Recently, I came across @sehurlburt's wonderful crystals, and I figured I had to get one because of a question that I keep finding myself asking over and over again these days: "can I light that up?"
This project ended up being such great practice for Fusion 360. I'm still learning, but I'm now feeling an inkling of confidence around modeling in 3D.
I was trying to figure out what exactly to do with this crystal, and my first instinct was to turn it into a necklace. I measured the width of the crystal and found that measurement can be directly used in Fusion 360 to generate a hexagon. Then, all I had to do was extrude it out and made a hollow shell. Voila, crystal holder!
I then experimented with wire wrapping to attach the crystal to a necklace. I'm no jeweler, so the wrap wasn't too sophisticated, but that was quite fun!
I like it, but I wasn't super happy with it. I wanted something more, something bigger, more epic. Maybe a mage's staff?
Second idea: an epic mage's staff!
So I searched for "staff" on thingiverse, and found this model of Gandalf the White's staff! Perfect. Can't get much more epic than that.
Since I was, in fact, not Gandalf the White, I printed this model with Fillamentum's Vertigo Galaxy PLA (currently my favorite filament). I guesstimated how much I should scale it down to be proportional to the crystal's size – turns out that's around 60%.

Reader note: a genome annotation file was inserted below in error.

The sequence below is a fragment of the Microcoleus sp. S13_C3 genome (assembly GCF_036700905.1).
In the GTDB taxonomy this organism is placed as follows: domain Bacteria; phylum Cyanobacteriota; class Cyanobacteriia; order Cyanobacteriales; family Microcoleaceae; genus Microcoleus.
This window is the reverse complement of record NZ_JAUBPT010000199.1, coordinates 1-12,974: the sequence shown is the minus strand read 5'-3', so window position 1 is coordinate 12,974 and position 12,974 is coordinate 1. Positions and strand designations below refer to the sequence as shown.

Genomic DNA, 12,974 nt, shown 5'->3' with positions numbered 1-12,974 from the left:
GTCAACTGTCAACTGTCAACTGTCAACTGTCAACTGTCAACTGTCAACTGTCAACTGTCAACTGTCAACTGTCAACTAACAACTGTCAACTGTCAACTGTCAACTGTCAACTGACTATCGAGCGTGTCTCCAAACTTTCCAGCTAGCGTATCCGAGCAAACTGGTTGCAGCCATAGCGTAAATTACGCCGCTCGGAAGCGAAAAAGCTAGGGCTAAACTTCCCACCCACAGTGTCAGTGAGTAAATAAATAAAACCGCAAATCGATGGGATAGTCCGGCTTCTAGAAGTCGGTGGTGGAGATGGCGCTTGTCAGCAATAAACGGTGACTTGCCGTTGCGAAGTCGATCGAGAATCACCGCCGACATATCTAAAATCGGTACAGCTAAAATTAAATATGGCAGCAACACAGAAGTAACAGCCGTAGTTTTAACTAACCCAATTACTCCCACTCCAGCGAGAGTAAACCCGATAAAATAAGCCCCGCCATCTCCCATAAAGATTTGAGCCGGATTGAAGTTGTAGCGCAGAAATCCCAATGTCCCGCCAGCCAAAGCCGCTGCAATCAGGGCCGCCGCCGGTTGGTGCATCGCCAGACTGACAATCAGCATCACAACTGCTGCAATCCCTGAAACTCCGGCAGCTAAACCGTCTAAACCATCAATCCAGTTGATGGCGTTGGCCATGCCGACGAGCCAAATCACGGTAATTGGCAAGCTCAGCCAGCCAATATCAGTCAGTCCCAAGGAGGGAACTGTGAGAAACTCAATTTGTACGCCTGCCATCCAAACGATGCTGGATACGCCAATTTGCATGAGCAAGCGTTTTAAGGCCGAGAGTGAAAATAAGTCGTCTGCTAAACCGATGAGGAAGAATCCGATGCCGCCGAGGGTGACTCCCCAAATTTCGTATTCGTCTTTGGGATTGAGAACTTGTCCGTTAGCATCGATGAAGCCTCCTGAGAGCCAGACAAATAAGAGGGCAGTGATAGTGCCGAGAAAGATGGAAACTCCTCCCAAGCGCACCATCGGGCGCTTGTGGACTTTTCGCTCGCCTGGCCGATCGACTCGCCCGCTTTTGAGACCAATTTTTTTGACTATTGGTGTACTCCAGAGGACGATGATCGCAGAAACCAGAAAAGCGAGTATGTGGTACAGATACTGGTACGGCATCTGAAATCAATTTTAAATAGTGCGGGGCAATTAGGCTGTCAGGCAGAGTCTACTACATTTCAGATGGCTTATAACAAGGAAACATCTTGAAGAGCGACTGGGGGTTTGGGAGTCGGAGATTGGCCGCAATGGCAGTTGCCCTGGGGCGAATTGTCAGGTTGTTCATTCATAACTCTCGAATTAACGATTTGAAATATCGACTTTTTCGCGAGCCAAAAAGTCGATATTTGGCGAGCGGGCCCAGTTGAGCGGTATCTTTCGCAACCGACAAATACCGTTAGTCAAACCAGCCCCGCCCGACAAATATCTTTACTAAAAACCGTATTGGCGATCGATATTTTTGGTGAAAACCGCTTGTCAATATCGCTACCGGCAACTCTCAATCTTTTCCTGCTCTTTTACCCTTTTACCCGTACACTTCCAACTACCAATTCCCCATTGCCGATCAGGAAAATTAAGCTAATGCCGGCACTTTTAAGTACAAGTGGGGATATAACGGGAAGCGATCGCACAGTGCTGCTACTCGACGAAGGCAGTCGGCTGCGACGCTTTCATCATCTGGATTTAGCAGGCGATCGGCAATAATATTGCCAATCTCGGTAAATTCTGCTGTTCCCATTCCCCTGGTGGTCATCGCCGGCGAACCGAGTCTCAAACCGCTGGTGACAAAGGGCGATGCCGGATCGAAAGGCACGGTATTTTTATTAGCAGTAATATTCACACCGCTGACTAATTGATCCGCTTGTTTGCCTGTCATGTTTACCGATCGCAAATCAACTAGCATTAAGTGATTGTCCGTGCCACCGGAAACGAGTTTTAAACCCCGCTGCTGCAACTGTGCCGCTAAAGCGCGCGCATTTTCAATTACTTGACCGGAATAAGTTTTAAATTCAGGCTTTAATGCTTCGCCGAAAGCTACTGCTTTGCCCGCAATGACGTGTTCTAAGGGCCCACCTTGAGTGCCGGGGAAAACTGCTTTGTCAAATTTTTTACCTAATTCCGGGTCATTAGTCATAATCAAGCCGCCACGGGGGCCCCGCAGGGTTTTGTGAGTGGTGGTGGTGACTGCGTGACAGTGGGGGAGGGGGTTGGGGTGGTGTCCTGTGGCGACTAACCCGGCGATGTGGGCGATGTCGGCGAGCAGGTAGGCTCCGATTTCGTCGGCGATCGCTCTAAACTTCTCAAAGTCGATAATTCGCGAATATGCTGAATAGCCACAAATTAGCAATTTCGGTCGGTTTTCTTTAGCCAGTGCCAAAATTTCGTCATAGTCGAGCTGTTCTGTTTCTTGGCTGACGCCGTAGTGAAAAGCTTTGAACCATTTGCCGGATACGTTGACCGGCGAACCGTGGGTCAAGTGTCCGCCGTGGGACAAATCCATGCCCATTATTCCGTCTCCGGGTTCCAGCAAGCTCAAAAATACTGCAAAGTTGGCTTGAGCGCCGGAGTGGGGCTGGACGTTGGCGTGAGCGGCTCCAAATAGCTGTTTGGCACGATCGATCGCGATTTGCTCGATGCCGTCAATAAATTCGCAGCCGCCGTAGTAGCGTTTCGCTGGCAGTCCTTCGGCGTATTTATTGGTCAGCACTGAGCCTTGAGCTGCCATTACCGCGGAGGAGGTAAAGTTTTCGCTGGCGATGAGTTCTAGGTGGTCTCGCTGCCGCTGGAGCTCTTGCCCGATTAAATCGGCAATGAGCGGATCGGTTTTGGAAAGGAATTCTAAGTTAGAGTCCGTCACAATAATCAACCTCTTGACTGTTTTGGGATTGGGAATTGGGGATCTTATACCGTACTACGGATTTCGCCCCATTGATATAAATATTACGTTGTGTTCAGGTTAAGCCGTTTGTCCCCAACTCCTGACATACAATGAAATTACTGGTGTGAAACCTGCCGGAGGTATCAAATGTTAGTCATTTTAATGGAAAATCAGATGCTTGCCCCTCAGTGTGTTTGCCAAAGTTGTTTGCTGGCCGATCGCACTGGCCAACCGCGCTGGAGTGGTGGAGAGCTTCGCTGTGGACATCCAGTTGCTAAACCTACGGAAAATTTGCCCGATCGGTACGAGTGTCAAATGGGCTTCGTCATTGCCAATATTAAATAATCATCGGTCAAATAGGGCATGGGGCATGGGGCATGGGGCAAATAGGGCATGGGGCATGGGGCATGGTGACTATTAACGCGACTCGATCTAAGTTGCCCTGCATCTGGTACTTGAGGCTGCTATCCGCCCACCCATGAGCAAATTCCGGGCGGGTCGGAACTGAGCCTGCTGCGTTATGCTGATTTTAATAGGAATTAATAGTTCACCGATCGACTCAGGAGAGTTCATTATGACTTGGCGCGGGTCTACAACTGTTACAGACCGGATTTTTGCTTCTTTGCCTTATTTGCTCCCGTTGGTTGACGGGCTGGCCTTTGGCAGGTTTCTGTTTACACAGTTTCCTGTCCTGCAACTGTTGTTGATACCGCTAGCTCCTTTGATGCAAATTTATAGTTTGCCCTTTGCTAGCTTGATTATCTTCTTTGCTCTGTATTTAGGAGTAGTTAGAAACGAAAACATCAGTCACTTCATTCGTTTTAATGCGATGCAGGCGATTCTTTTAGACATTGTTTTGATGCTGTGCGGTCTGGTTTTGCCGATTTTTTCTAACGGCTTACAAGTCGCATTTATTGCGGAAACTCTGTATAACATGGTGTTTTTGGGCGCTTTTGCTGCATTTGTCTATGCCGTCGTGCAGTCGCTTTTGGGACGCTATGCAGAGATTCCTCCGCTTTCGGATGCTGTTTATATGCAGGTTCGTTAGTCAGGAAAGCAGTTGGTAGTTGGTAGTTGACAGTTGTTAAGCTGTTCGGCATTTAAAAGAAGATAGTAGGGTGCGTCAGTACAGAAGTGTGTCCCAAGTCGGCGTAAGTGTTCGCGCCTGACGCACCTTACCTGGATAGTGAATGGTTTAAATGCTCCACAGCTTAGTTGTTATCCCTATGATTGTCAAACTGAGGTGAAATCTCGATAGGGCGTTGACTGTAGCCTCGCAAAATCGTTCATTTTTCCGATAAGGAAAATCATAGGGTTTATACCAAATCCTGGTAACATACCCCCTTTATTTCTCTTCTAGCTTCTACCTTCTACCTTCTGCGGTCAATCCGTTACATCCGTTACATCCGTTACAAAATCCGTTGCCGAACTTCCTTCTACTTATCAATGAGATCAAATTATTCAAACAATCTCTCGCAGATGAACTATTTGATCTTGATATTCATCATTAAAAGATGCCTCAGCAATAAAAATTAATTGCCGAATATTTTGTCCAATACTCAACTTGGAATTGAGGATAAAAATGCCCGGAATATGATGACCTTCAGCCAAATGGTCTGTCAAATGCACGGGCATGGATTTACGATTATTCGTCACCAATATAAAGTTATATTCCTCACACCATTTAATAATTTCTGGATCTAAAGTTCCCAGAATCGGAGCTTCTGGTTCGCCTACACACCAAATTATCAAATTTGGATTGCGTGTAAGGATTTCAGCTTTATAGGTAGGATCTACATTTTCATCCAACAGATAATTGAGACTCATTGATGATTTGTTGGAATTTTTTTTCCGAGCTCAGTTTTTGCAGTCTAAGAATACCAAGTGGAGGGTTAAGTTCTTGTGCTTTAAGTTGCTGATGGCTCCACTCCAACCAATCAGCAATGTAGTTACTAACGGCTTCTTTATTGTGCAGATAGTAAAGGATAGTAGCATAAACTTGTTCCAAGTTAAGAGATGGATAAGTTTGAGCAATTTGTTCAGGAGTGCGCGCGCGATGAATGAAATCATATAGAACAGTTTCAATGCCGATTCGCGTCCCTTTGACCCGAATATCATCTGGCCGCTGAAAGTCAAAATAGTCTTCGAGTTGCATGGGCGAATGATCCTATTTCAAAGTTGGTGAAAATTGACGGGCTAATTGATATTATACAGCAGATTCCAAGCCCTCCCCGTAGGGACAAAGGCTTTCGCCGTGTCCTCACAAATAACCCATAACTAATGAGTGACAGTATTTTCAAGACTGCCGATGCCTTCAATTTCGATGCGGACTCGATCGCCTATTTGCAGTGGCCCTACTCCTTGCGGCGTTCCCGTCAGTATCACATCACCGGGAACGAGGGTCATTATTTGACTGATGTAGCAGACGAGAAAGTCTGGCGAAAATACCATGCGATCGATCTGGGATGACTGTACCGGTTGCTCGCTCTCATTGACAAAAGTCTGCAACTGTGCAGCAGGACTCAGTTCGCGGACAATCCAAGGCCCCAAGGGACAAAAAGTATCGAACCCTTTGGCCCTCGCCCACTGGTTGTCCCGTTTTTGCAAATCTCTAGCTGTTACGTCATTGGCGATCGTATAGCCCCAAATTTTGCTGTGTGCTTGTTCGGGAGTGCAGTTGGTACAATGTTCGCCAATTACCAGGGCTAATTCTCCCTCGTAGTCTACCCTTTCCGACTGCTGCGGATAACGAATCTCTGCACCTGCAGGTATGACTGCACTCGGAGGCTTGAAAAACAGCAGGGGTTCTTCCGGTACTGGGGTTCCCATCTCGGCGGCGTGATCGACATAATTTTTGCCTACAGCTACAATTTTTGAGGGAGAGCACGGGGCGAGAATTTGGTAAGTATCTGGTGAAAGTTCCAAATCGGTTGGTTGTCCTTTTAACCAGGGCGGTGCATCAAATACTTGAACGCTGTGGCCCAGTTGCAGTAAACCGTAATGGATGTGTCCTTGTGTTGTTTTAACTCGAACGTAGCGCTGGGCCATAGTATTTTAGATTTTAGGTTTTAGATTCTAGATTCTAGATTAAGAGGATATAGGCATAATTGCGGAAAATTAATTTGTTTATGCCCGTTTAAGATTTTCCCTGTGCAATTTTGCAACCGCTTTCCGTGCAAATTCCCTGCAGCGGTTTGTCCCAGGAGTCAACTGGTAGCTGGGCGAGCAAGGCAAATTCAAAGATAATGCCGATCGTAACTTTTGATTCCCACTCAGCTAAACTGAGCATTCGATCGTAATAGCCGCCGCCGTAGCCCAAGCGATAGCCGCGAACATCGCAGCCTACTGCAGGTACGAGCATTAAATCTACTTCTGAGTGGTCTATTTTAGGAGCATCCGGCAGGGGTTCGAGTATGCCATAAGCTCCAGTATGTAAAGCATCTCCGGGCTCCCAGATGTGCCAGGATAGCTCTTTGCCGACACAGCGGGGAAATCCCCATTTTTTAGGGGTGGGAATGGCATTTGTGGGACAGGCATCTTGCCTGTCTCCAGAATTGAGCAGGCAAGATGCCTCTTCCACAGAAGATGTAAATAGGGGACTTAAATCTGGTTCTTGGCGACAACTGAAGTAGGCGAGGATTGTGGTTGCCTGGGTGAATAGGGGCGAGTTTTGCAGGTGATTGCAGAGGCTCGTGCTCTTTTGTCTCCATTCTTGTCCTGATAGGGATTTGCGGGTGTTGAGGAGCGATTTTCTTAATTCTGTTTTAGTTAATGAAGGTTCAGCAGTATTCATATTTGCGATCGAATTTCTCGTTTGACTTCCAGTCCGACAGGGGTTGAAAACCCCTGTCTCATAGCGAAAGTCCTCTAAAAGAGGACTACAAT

Figuring out the rest of the pieces
After I printed out the models, I relied on my trusty caliper to start measuring some crevices. I needed three things:
- Something to hold the crystal inside the staff head
- The staff body
- Something to attach the staff head to the staff body
- The staff bottom
#1: Crystal holder
Since I already had a model that worked well for holding the crystal, I had a base to work with. Using the already-printed staff head parts, and some more guesstimation, I modeled a crystal holder that would be tall enough to look good inside the staff head, and would slot nicely into the bottom half of the staff head.
#2: Staff body
Next, I needed the body of the staff. I knew it would take too long to print something that would be sufficiently tall enough, so I started looking around a hardware store for what to use. I considered PVC tubes and copper tubes and metal rods and even curtain rods! I ultimately settled for a wooden dowel.
I also decided that I didn't want to paint this dowel. Not only did I not have a well-ventilated space to paint, I also really wanted the entire staff to be the same color throughout.
So, I came up with what I think is a pretty clever trick: I modeled a cylinder based on the diameter of the wooden dowel, and then I printed that cylinder using vase /spiralize mode. Then I just covered the entire dowel with the same filament that I used for the staff head! ✨
The effect is quite seamless, unless you look real close. I was able to get this 3D printed sleeve to fit quite nicely, very satisfying.
#3: Staff neck